- Individuals, families and groups
- Public and private organizations such as partnerships, corporations, non-profit and educational entities
- Public agencies and governmental entities
- Bring the ontological / phenomenological model and methodology utilized in this leadership course to education — including research, course development, and teaching.
Stimulate and support research into the study and teaching of the ontological /phenomenological laws of human nature and human behavior, and the impact of these laws on life, living, and self.
For more information see http://www.erhardjensen.org
(Content Curated from the Werner Erhard Biography Website)
“The fact is, no one needs the training. It is not medicine. If you are ill, you need medical attention. If you are mentally ill, you need therapy. The training is not medicine or therapy. If you are hungry, you need food. You need air. Actually you need someone to love and someone to love you. You need to feel some self-respect and the esteem of others. Without these, we do not function very well as human beings.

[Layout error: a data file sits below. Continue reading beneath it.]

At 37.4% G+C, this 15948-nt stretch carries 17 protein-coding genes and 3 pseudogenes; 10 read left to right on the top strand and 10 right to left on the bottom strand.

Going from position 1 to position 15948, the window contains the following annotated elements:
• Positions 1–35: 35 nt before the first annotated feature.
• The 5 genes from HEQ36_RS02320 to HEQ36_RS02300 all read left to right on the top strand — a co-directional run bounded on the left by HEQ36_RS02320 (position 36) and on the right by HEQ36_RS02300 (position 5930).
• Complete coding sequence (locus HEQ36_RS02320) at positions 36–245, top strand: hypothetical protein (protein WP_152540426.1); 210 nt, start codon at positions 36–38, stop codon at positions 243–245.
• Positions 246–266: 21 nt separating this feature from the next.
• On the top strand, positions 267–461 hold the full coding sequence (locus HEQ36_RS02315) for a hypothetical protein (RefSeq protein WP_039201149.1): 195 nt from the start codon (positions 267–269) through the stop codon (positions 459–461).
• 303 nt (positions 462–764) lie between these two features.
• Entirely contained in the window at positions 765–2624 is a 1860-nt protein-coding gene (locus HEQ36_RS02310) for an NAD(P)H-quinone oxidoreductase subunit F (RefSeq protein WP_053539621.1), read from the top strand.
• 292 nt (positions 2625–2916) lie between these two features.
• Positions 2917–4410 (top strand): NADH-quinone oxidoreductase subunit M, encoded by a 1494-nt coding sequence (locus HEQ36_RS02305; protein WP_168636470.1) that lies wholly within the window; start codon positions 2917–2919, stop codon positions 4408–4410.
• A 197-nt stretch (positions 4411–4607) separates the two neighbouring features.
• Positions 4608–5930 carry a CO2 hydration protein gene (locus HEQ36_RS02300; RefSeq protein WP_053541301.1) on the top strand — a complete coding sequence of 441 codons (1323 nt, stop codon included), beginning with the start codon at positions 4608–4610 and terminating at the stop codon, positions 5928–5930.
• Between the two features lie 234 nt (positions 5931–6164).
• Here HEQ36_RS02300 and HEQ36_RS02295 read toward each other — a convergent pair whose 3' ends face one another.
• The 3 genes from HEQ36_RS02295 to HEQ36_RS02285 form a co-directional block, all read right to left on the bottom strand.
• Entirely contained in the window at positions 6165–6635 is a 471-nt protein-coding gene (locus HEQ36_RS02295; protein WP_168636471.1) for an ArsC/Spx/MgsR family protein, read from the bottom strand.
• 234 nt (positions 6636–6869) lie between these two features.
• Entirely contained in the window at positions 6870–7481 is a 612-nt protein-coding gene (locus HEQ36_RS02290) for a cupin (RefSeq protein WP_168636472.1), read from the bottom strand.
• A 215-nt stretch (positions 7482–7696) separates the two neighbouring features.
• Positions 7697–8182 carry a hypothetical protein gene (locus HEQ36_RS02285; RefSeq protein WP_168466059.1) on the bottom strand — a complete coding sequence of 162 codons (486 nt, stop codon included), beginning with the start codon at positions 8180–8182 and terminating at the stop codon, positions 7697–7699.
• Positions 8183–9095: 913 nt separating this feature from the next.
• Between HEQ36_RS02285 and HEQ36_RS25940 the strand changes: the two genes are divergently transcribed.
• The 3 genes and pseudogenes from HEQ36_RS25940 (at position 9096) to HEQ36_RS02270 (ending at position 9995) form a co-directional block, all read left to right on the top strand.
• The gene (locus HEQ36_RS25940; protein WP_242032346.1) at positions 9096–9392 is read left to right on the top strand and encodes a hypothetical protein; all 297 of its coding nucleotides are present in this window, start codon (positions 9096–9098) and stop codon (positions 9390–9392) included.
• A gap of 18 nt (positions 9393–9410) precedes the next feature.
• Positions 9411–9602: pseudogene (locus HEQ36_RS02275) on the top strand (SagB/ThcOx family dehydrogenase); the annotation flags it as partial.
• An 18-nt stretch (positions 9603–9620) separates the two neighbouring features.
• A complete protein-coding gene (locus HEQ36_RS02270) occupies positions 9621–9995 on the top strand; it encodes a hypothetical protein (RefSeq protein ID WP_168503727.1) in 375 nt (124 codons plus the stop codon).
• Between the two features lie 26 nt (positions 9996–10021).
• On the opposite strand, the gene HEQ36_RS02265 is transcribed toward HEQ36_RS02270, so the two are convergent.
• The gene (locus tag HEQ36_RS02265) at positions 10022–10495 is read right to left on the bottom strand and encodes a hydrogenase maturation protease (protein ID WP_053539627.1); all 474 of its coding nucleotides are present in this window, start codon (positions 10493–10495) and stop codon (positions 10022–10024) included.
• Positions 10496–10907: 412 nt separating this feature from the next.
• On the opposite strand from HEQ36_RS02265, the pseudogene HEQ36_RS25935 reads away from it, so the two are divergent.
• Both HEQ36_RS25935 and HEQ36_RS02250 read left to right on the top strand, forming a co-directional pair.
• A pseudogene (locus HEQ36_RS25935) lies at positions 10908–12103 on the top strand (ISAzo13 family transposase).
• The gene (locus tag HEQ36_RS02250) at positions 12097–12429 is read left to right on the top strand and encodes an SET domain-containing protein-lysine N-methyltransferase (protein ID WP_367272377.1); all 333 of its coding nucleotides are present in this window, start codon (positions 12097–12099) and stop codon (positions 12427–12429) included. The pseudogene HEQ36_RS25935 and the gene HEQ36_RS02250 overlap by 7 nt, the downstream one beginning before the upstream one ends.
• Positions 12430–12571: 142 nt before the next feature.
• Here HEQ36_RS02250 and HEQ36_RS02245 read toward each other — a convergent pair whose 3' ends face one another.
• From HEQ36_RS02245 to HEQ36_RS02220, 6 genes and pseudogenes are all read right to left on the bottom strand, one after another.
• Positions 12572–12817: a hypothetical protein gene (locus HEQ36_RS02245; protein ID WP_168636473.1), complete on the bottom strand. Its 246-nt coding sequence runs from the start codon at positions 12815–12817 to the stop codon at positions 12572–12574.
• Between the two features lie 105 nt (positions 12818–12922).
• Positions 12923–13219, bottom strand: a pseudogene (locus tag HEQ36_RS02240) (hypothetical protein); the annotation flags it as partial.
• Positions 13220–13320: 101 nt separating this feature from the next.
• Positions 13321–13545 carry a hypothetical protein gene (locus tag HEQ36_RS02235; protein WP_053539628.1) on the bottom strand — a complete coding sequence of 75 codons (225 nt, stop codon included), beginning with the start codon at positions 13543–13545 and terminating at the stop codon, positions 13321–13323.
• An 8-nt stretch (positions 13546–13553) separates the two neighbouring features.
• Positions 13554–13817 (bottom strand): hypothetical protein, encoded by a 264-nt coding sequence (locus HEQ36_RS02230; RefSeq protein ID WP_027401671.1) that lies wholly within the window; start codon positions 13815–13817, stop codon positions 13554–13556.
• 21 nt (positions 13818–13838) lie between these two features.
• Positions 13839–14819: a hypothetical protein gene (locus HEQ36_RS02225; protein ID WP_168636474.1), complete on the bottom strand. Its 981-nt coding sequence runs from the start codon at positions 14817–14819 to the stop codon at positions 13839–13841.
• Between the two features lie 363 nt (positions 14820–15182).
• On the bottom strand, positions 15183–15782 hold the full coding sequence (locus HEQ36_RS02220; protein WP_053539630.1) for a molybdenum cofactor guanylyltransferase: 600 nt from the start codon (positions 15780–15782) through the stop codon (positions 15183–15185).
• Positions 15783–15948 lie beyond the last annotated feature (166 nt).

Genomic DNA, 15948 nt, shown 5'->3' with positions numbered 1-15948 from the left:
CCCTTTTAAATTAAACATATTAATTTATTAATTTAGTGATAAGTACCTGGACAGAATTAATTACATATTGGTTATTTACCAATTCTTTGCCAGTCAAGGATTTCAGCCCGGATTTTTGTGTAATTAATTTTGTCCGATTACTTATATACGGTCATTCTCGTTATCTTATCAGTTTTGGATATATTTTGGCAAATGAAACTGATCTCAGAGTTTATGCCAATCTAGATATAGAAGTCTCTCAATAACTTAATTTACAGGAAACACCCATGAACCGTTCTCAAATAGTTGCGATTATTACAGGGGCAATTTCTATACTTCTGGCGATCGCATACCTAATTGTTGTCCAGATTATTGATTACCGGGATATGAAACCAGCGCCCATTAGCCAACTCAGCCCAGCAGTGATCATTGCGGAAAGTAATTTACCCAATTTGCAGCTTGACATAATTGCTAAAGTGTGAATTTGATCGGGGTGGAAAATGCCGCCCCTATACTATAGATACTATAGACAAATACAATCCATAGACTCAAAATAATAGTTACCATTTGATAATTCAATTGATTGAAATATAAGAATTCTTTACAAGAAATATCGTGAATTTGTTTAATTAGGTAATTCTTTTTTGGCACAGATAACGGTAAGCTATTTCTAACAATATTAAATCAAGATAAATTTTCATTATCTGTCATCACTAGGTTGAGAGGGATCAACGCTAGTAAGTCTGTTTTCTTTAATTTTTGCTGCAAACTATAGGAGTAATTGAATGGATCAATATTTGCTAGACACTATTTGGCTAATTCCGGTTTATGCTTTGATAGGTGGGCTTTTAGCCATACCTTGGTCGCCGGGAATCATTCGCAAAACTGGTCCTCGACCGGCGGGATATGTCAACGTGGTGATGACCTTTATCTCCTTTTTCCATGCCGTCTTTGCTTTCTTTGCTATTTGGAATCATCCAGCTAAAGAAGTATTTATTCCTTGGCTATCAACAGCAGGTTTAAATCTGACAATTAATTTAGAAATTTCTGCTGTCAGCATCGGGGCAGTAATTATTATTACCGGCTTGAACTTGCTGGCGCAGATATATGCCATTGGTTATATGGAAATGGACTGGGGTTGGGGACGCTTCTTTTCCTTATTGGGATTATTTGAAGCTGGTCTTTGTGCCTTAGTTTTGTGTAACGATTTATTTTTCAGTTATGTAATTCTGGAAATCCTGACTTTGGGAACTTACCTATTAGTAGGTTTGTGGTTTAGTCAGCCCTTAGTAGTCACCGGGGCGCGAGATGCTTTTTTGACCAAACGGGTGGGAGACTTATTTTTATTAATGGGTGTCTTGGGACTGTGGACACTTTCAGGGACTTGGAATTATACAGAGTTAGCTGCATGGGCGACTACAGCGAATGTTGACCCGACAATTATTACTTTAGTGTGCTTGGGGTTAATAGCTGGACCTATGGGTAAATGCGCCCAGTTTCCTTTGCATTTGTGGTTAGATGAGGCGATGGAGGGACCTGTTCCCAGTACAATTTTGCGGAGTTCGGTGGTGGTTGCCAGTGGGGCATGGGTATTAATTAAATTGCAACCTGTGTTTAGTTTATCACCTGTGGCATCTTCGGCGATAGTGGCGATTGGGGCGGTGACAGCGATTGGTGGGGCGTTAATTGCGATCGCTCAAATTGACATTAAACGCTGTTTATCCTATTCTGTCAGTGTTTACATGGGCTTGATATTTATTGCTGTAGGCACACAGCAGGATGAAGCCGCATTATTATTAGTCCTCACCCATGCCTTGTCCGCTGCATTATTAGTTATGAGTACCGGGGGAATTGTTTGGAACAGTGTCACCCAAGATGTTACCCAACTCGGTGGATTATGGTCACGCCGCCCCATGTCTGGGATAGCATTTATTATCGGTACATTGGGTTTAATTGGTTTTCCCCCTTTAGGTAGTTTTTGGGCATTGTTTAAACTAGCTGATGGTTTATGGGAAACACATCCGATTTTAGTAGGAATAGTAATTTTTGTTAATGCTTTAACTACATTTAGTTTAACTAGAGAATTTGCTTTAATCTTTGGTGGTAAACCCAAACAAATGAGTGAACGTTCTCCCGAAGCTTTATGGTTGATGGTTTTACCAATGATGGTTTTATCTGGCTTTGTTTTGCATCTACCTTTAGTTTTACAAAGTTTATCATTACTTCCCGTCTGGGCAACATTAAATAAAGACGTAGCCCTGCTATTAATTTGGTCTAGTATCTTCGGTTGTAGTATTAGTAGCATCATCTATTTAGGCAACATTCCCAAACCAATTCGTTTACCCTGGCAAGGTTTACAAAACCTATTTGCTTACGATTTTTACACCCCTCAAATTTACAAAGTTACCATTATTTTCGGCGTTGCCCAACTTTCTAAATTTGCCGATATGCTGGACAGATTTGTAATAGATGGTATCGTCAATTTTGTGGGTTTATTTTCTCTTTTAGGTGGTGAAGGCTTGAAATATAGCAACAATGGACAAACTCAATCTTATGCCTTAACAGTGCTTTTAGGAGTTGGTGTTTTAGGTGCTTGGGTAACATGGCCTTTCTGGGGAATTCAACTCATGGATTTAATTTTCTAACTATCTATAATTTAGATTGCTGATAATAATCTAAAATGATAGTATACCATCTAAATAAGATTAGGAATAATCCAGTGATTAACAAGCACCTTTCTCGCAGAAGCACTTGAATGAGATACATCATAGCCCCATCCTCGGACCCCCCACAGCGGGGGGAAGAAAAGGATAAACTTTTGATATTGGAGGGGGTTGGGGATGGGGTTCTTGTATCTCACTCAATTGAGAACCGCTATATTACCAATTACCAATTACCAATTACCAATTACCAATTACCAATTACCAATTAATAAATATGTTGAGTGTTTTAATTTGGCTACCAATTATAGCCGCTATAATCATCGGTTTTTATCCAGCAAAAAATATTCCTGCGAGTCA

The training is none of these. It does not solve problems. It is true that some problems dissolve in the training, but not because it is the purpose of the training for people to work on their problems in the training. The training is not about people’s problems per se. What the training is about is related to those rare moments in life, which while rare, seem to come into everyone’s life at some time or another. They are moments in which one is absolutely complete, whole, fulfilled – that is to say, satisfied. (I limit the word gratification to mean the filling of a need or desire, or the achievement of a goal. I use the word satisfaction to mean the experience of being complete.)